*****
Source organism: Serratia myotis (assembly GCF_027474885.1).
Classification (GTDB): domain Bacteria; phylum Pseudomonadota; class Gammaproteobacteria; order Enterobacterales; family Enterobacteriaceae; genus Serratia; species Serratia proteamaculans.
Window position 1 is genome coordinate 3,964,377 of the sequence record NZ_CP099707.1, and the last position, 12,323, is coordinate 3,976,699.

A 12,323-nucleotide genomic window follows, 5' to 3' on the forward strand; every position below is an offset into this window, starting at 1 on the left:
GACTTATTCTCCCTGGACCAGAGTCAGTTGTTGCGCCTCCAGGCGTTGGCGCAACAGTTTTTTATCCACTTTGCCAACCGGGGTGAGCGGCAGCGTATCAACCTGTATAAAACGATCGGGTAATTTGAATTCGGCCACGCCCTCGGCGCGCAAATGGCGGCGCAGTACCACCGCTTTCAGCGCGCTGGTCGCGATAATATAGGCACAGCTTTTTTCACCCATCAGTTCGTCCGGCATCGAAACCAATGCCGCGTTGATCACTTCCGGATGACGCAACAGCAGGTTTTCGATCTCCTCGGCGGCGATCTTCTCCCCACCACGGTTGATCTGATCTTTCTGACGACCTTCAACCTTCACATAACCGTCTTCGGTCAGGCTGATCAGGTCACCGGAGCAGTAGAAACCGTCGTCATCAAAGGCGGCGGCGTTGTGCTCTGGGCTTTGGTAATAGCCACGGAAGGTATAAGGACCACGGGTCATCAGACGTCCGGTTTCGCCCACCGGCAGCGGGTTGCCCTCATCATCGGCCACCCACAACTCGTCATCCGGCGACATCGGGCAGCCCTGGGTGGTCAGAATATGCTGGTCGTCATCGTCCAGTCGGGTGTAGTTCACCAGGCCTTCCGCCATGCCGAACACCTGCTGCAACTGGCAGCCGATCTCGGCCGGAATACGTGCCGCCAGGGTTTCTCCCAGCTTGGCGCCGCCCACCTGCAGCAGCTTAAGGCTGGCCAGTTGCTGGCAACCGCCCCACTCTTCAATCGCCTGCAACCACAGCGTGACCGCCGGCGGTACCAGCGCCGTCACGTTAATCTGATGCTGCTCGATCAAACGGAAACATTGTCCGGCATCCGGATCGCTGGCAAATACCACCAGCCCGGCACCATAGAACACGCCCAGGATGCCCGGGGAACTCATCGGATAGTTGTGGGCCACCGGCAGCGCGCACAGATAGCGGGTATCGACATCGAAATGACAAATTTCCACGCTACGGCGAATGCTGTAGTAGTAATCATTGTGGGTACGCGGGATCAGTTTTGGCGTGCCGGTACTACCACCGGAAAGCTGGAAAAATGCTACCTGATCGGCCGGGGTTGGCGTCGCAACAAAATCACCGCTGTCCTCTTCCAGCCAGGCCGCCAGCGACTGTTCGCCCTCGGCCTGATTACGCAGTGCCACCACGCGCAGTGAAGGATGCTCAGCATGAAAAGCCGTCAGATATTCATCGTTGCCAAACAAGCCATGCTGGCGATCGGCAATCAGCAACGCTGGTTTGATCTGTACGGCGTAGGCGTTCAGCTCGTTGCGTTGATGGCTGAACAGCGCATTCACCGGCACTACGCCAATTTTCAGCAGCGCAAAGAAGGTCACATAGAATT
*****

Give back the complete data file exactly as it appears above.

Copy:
Source organism: Serratia myotis (assembly GCF_027474885.1).
Classification (GTDB): domain Bacteria; phylum Pseudomonadota; class Gammaproteobacteria; order Enterobacterales; family Enterobacteriaceae; genus Serratia; species Serratia proteamaculans.
Window position 1 is genome coordinate 3,964,377 of the sequence record NZ_CP099707.1, and the last position, 12,323, is coordinate 3,976,699.

A 12,323-nucleotide genomic window follows, 5' to 3' on the forward strand; every position below is an offset into this window, starting at 1 on the left:
GACTTATTCTCCCTGGACCAGAGTCAGTTGTTGCGCCTCCAGGCGTTGGCGCAACAGTTTTTTATCCACTTTGCCAACCGGGGTGAGCGGCAGCGTATCAACCTGTATAAAACGATCGGGTAATTTGAATTCGGCCACGCCCTCGGCGCGCAAATGGCGGCGCAGTACCACCGCTTTCAGCGCGCTGGTCGCGATAATATAGGCACAGCTTTTTTCACCCATCAGTTCGTCCGGCATCGAAACCAATGCCGCGTTGATCACTTCCGGATGACGCAACAGCAGGTTTTCGATCTCCTCGGCGGCGATCTTCTCCCCACCACGGTTGATCTGATCTTTCTGACGACCTTCAACCTTCACATAACCGTCTTCGGTCAGGCTGATCAGGTCACCGGAGCAGTAGAAACCGTCGTCATCAAAGGCGGCGGCGTTGTGCTCTGGGCTTTGGTAATAGCCACGGAAGGTATAAGGACCACGGGTCATCAGACGTCCGGTTTCGCCCACCGGCAGCGGGTTGCCCTCATCATCGGCCACCCACAACTCGTCATCCGGCGACATCGGGCAGCCCTGGGTGGTCAGAATATGCTGGTCGTCATCGTCCAGTCGGGTGTAGTTCACCAGGCCTTCCGCCATGCCGAACACCTGCTGCAACTGGCAGCCGATCTCGGCCGGAATACGTGCCGCCAGGGTTTCTCCCAGCTTGGCGCCGCCCACCTGCAGCAGCTTAAGGCTGGCCAGTTGCTGGCAACCGCCCCACTCTTCAATCGCCTGCAACCACAGCGTGACCGCCGGCGGTACCAGCGCCGTCACGTTAATCTGATGCTGCTCGATCAAACGGAAACATTGTCCGGCATCCGGATCGCTGGCAAATACCACCAGCCCGGCACCATAGAACACGCCCAGGATGCCCGGGGAACTCATCGGATAGTTGTGGGCCACCGGCAGCGCGCACAGATAGCGGGTATCGACATCGAAATGACAAATTTCCACGCTACGGCGAATGCTGTAGTAGTAATCATTGTGGGTACGCGGGATCAGTTTTGGCGTGCCGGTACTACCACCGGAAAGCTGGAAAAATGCTACCTGATCGGCCGGGGTTGGCGTCGCAACAAAATCACCGCTGTCCTCTTCCAGCCAGGCCGCCAGCGACTGTTCGCCCTCGGCCTGATTACGCAGTGCCACCACGCGCAGTGAAGGATGCTCAGCATGAAAAGCCGTCAGATATTCATCGTTGCCAAACAAGCCATGCTGGCGATCGGCAATCAGCAACGCTGGTTTGATCTGTACGGCGTAGGCGTTCAGCTCGTTGCGTTGATGGCTGAACAGCGCATTCACCGGCACTACGCCAATTTTCAGCAGCGCAAAGAAGGTCACATAGAATT